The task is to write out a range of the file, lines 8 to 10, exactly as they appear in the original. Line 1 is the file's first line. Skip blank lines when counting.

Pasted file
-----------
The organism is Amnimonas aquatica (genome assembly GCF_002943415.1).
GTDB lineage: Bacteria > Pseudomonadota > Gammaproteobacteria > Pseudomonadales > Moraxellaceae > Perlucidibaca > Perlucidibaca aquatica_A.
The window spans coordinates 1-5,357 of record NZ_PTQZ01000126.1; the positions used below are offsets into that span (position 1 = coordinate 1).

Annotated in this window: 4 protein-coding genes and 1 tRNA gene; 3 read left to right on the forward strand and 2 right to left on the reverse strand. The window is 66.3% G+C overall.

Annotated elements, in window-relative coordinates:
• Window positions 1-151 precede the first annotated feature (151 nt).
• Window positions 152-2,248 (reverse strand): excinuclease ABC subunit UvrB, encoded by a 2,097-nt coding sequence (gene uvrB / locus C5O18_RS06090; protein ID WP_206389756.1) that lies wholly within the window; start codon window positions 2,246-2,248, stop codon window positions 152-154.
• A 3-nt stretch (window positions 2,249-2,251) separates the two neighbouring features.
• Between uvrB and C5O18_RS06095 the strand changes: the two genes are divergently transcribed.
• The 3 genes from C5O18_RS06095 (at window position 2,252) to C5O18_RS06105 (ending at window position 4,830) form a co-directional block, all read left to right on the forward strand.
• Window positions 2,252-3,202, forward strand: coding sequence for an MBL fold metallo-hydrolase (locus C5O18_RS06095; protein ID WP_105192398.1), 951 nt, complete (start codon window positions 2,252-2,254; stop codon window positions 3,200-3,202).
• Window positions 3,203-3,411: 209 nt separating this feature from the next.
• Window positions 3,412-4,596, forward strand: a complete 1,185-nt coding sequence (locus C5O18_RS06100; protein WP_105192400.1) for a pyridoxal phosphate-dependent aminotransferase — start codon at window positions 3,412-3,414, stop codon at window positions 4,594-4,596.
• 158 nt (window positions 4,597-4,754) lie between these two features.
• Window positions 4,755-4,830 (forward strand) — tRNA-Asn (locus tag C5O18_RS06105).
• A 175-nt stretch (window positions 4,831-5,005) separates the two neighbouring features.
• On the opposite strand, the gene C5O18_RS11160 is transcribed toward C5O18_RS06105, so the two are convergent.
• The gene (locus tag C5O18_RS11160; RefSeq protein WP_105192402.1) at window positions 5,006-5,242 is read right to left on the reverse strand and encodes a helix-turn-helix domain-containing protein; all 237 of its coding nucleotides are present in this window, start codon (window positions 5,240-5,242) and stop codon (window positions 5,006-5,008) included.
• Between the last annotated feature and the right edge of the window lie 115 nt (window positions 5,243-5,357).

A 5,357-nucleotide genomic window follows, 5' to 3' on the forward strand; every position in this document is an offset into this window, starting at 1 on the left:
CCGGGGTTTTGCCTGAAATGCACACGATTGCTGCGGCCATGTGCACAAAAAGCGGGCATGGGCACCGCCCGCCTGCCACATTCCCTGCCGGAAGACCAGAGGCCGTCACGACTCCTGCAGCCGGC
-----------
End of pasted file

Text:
• A 3-nt stretch (window positions 2,249-2,251) separates the two neighbouring features.
• Between uvrB and C5O18_RS06095 the strand changes: the two genes are divergently transcribed.
• The 3 genes from C5O18_RS06095 (at window position 2,252) to C5O18_RS06105 (ending at window position 4,830) form a co-directional block, all read left to right on the forward strand.